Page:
Last fall, at a Conservative Party conference in the United Kingdom, Greg Barker, a Conservative Member of Parliament and the country’s Energy & Climate Change Minister, called for a revolution. “I want to unleash a completely new model of competition and enterprise,” he said. “I want to encourage a vast new army of disruptive new energy players to challenge the Big Six [U.K. energy suppliers] …A decentralized power-to-the-people energy revolution—not just a few exemplars, but tens of thousands of them. The Big Six need to become the Big 60,000.”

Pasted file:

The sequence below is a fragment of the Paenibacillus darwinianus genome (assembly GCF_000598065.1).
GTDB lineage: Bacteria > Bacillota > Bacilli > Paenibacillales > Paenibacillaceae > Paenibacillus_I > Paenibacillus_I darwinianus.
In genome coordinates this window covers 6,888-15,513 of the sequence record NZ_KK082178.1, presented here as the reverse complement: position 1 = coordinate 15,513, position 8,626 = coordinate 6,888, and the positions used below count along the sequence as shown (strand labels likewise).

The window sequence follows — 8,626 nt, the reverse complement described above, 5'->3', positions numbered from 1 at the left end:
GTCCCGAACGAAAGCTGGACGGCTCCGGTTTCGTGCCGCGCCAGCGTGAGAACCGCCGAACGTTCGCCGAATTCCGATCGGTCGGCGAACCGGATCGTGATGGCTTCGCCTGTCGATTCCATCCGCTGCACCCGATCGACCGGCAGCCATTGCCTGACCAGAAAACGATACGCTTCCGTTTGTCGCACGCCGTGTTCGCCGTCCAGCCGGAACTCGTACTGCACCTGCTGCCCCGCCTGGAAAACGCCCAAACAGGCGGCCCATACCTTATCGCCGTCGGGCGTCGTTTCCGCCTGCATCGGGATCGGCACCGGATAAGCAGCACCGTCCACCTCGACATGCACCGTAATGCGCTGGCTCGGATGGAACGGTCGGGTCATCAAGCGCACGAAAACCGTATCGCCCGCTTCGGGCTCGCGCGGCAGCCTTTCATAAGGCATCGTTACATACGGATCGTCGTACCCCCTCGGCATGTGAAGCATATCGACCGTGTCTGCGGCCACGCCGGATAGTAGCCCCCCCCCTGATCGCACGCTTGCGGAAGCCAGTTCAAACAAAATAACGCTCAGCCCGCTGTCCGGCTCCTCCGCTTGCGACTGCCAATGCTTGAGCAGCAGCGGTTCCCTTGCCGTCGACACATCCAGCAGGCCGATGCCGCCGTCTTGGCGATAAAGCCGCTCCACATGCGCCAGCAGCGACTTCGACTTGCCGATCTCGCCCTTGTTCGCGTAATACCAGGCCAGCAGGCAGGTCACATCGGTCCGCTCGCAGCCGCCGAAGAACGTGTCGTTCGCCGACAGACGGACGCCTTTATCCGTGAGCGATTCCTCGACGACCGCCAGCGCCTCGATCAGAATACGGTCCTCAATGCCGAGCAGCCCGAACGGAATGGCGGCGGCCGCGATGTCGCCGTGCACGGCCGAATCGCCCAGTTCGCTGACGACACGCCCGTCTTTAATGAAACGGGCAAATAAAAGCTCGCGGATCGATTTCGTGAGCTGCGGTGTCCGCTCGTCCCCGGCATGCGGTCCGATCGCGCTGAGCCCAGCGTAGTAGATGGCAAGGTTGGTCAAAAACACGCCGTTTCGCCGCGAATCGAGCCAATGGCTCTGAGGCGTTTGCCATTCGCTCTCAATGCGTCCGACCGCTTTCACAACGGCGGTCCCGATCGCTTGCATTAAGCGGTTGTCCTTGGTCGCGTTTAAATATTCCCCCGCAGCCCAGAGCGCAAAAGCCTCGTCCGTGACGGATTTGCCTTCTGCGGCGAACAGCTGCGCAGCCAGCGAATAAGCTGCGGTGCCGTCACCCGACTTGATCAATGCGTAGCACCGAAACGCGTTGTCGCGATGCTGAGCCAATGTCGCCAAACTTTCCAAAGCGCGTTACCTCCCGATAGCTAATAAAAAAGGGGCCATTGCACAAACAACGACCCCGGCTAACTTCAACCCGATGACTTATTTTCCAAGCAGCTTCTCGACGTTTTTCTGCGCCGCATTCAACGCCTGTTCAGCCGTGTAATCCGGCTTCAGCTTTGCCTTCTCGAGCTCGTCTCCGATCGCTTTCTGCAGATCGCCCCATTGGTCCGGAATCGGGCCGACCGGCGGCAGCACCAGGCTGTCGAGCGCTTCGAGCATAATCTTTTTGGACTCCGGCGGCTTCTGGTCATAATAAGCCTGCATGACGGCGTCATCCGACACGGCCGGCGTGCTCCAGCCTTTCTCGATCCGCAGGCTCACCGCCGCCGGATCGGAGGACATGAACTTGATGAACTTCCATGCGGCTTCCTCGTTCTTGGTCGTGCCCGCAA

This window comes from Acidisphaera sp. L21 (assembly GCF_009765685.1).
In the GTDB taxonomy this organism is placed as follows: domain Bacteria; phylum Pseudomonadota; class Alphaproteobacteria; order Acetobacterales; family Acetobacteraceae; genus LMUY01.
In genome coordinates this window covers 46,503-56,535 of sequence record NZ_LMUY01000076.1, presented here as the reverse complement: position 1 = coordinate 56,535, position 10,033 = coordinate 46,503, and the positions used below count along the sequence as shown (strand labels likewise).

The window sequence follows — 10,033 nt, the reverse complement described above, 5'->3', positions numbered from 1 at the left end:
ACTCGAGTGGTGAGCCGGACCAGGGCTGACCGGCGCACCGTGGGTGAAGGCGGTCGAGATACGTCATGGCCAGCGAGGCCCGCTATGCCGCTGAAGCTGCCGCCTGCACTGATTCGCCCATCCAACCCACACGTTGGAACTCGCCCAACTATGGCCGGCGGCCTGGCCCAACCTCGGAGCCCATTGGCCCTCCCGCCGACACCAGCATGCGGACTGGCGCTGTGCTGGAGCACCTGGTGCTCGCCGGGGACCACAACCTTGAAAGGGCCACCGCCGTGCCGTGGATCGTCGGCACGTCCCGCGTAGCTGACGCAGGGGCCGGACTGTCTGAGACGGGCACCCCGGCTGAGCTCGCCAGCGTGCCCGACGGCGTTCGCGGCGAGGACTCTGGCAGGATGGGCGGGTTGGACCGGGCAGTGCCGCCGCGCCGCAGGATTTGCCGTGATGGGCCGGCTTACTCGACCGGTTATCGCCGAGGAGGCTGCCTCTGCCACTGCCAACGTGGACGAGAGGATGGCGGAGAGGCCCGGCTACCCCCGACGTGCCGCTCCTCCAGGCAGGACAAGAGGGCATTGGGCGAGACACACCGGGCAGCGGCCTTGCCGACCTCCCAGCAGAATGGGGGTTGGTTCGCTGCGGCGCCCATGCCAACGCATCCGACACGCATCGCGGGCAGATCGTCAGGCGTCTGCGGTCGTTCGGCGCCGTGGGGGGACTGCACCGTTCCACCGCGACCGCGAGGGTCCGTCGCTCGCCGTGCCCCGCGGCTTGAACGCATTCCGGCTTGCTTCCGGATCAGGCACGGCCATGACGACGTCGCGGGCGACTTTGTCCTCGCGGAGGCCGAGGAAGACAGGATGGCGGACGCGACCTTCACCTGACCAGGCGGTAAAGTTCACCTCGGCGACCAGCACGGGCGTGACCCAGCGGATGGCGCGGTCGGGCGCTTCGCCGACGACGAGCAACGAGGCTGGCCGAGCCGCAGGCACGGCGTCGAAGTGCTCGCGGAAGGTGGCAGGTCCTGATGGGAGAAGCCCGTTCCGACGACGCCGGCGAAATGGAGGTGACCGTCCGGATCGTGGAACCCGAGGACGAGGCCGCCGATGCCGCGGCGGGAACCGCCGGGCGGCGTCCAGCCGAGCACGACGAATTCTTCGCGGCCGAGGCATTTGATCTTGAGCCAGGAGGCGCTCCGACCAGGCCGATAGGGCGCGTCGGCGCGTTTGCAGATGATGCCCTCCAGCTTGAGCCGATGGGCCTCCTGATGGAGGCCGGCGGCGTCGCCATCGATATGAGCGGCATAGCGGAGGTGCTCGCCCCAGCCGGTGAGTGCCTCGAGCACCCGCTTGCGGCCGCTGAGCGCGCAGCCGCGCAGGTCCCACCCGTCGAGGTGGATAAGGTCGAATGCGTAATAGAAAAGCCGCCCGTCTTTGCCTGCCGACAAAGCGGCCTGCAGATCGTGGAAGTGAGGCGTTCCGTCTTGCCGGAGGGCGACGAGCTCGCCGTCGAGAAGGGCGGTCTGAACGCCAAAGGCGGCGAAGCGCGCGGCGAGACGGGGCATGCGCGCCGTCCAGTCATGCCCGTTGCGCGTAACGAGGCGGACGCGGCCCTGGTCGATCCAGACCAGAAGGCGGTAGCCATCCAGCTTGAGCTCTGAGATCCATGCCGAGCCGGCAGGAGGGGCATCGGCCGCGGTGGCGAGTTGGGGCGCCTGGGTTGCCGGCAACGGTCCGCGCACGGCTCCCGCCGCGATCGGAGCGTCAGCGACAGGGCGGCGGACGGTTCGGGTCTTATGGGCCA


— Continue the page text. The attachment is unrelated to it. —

What an invigorating call to action and inspiring vision of the future! Tens of thousands of homes and businesses across the U.K., each generating its own power and sharing excess with the grid. It’s a compelling idea, one made all the more remarkable by the fact that it’s not really new. In fact, one might call decentralized—or distributed—power the oldest idea in the energy business.